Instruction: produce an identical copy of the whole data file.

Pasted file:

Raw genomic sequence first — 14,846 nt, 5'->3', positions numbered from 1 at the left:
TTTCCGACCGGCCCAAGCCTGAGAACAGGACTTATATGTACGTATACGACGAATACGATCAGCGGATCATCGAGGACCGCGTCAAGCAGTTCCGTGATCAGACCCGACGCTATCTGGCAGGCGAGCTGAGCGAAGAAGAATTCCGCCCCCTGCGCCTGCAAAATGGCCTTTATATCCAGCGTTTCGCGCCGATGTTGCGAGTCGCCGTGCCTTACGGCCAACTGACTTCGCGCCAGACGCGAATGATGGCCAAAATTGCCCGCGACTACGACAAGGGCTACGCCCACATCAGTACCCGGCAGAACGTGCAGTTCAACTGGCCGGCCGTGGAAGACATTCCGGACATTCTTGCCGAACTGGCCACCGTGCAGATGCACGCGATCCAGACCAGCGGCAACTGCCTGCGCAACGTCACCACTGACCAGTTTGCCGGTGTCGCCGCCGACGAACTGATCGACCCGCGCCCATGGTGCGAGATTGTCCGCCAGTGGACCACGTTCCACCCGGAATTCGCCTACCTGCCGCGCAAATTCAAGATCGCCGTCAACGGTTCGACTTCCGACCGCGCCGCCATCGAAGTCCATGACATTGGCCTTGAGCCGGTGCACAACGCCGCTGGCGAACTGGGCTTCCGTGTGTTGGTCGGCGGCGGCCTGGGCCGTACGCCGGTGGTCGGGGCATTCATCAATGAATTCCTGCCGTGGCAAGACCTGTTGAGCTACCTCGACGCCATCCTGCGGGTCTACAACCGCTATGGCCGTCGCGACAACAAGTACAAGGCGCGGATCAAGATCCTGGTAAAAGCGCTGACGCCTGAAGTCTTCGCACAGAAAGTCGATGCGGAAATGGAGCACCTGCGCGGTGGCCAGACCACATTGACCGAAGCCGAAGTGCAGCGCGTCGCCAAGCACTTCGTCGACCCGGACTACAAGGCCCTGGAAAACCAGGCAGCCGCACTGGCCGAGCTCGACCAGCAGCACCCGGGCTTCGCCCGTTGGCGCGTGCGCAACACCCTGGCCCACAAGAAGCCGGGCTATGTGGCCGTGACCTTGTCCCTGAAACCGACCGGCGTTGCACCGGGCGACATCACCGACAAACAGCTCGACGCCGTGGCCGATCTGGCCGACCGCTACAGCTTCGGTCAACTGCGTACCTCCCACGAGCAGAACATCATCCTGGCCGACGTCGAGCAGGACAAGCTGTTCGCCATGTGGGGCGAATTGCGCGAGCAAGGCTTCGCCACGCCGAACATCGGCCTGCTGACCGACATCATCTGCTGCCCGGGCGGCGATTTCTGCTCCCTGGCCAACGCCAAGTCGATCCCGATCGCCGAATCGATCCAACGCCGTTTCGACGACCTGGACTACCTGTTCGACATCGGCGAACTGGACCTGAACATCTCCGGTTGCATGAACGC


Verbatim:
Raw genomic sequence first — 14,846 nt, 5'->3', positions numbered from 1 at the left:
TTTCCGACCGGCCCAAGCCTGAGAACAGGACTTATATGTACGTATACGACGAATACGATCAGCGGATCATCGAGGACCGCGTCAAGCAGTTCCGTGATCAGACCCGACGCTATCTGGCAGGCGAGCTGAGCGAAGAAGAATTCCGCCCCCTGCGCCTGCAAAATGGCCTTTATATCCAGCGTTTCGCGCCGATGTTGCGAGTCGCCGTGCCTTACGGCCAACTGACTTCGCGCCAGACGCGAATGATGGCCAAAATTGCCCGCGACTACGACAAGGGCTACGCCCACATCAGTACCCGGCAGAACGTGCAGTTCAACTGGCCGGCCGTGGAAGACATTCCGGACATTCTTGCCGAACTGGCCACCGTGCAGATGCACGCGATCCAGACCAGCGGCAACTGCCTGCGCAACGTCACCACTGACCAGTTTGCCGGTGTCGCCGCCGACGAACTGATCGACCCGCGCCCATGGTGCGAGATTGTCCGCCAGTGGACCACGTTCCACCCGGAATTCGCCTACCTGCCGCGCAAATTCAAGATCGCCGTCAACGGTTCGACTTCCGACCGCGCCGCCATCGAAGTCCATGACATTGGCCTTGAGCCGGTGCACAACGCCGCTGGCGAACTGGGCTTCCGTGTGTTGGTCGGCGGCGGCCTGGGCCGTACGCCGGTGGTCGGGGCATTCATCAATGAATTCCTGCCGTGGCAAGACCTGTTGAGCTACCTCGACGCCATCCTGCGGGTCTACAACCGCTATGGCCGTCGCGACAACAAGTACAAGGCGCGGATCAAGATCCTGGTAAAAGCGCTGACGCCTGAAGTCTTCGCACAGAAAGTCGATGCGGAAATGGAGCACCTGCGCGGTGGCCAGACCACATTGACCGAAGCCGAAGTGCAGCGCGTCGCCAAGCACTTCGTCGACCCGGACTACAAGGCCCTGGAAAACCAGGCAGCCGCACTGGCCGAGCTCGACCAGCAGCACCCGGGCTTCGCCCGTTGGCGCGTGCGCAACACCCTGGCCCACAAGAAGCCGGGCTATGTGGCCGTGACCTTGTCCCTGAAACCGACCGGCGTTGCACCGGGCGACATCACCGACAAACAGCTCGACGCCGTGGCCGATCTGGCCGACCGCTACAGCTTCGGTCAACTGCGTACCTCCCACGAGCAGAACATCATCCTGGCCGACGTCGAGCAGGACAAGCTGTTCGCCATGTGGGGCGAATTGCGCGAGCAAGGCTTCGCCACGCCGAACATCGGCCTGCTGACCGACATCATCTGCTGCCCGGGCGGCGATTTCTGCTCCCTGGCCAACGCCAAGTCGATCCCGATCGCCGAATCGATCCAACGCCGTTTCGACGACCTGGACTACCTGTTCGACATCGGCGAACTGGACCTGAACATCTCCGGTTGCATGAACGC